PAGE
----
Mild hybrid systems can be found in surprising places, like some full-size Jeep Wrangler and Ram 1500 pickup models. The Ram 1500’s optional mild hybrid eTorque allows the truck’s gas engine to shut off when the truck stops, allowing the truck to exit its battery while stationary. For up to about 10 minutes. (Not every vehicle that turns its engine off when stopped is necessarily a mild hybrid.) When the driver releases the brake pedal, the electric motor can begin to move the truck forward for less than half a second while the gas engine is repeatedly starting.
The mild hybrid system adds up to two extra miles per gallon, mostly for city driving, according to the manufacturer.
Other cars have Prius-style full hybrid systems but don’t market them that way. The Toyota Tundra i-Force Max, for example, is an all-hybrid pickup truck, but you’d never know from looking at it. He can turn his engine off and sometimes drive with only his electric motor. But even on the dashboard, there is no indication that the truck has a hybrid system. There is a scale that shows how much power is coming from the electric motor, but it says simply “maximum”.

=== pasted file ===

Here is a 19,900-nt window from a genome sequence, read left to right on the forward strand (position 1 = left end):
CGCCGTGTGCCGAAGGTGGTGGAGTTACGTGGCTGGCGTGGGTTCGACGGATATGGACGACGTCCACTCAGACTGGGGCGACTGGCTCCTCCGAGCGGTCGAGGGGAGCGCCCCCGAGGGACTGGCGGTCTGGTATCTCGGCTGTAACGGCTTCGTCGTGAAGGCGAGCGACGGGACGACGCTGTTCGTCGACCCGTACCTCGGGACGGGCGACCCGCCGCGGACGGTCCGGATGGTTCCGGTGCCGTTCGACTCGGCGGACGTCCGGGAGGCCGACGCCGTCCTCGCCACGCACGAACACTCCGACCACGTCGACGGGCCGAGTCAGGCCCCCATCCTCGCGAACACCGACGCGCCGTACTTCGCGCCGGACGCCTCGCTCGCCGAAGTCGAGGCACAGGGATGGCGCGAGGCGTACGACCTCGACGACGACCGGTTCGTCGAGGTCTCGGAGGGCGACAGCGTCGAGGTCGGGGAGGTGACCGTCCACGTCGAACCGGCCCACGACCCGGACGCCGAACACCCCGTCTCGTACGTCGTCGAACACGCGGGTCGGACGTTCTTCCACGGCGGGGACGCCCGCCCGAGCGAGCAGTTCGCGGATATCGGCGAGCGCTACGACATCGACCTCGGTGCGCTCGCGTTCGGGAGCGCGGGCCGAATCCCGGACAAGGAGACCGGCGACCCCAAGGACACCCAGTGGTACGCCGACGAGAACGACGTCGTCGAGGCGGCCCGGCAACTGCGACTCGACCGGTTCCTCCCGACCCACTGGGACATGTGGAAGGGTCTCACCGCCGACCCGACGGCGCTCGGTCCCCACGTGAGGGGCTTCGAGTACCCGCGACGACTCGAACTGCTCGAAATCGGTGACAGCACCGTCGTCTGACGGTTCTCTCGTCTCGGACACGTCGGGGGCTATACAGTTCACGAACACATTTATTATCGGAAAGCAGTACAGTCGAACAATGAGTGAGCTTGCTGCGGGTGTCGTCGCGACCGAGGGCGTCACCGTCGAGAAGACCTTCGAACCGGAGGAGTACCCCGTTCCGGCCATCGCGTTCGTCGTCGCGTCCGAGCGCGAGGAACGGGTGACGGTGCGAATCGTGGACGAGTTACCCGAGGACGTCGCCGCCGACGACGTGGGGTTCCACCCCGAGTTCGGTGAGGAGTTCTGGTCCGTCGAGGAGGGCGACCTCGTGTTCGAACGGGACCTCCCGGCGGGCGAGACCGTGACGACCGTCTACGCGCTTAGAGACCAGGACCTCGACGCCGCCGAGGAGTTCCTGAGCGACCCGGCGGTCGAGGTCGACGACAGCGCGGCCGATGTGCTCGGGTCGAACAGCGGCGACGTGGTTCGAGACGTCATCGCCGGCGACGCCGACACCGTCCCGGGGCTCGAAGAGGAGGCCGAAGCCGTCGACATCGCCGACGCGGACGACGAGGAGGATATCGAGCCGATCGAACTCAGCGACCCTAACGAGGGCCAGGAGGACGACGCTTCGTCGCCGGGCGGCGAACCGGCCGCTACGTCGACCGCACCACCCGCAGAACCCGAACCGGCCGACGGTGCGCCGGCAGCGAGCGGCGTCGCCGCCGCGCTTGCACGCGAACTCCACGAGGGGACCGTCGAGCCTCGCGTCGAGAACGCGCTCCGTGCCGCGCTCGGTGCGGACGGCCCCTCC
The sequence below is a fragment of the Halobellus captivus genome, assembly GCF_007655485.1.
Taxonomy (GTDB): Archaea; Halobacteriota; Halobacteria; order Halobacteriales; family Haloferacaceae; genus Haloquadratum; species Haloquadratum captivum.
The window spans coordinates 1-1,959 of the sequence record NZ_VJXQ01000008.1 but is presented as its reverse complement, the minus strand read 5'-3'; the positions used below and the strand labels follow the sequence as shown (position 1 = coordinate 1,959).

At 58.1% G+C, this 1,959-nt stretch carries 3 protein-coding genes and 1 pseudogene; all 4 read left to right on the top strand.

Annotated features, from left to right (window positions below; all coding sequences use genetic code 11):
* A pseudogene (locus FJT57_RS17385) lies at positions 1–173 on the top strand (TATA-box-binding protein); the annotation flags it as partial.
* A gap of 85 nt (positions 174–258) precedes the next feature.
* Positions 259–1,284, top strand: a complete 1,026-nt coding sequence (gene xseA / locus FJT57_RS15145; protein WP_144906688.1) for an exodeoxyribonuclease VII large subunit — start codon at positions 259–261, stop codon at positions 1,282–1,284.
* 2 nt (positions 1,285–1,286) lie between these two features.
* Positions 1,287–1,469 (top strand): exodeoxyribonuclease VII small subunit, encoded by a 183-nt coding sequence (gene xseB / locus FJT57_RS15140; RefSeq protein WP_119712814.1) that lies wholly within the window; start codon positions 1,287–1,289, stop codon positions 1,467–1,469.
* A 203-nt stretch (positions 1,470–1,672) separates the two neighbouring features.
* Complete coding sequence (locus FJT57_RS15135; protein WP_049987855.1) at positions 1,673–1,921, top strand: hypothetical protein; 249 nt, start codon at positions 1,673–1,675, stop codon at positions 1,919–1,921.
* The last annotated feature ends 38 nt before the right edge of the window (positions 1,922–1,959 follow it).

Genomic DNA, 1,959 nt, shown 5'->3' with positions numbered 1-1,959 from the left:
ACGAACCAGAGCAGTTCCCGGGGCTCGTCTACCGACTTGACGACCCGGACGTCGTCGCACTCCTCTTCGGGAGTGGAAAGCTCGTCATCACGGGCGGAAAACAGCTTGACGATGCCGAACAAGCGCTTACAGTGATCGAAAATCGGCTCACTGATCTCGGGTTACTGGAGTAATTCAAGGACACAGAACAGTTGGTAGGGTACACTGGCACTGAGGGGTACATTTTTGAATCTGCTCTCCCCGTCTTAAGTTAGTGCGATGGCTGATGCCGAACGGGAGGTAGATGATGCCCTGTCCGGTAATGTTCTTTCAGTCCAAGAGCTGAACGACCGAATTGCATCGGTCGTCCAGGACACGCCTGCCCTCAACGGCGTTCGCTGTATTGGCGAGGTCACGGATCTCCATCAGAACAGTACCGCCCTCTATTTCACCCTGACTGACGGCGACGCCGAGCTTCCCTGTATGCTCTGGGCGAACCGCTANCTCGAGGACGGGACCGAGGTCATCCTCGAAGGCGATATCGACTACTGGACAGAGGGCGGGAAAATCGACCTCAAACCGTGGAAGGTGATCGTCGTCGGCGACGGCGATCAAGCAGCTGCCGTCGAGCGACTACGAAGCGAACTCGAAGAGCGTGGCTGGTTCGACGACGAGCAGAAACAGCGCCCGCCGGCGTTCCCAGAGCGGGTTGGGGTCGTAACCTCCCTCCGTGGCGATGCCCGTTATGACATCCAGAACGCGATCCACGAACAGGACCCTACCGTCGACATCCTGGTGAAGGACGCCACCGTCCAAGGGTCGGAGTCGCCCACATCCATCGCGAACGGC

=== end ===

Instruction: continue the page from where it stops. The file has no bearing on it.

Craig Herring, Toyota engineer, said the Tundra i-Force Max doesn’t make much of its hybrid nature, because during market research, potential customers showed no interest in buying a hybrid. But they were interested in more towing power and traction without affecting fuel economy. The Tundra Hybrid is tuned for maximum power rather than primarily fuel economy. In the Tundra lineup, the i-Force Max replaces what may be the thirstier V8 engine option for customers who want maximum traction and towing. With its focus on power, though, the Tundra Hybrid is less fuel efficient than the Ford F-150 Hybrid, but offers slightly more horsepower and torque.
Some vehicles, like the new Audi A3 compact sedan, fall somewhere between light and full hybrids. It’s a technically mild hybrid, but it’s not all that mild. Like the full hybrid, the electric motor can power the small and relatively light A3, the entry-level model from Audi, at low speeds or when sliding on flat roads or slopes. Similar technology was available on larger Audi models in Europe, said Anthony Garbis, head of product planning for Audi of America, but customers in the US felt they might not appreciate it on those larger, more luxurious cars.
“We always thought it was a little weird to have an A8 [full-size luxury sedan] With the A3, he said, “it seemed like the right audience, the right price, and the right technology to deliver the streamlining functionality.”
With Audi moving toward an all-electric production line in just over a decade, he said, there is less focus now on this type of technology. Now, Audi is looking forward to when its cars won’t have a gas engine at all.
How to find a hybrid secret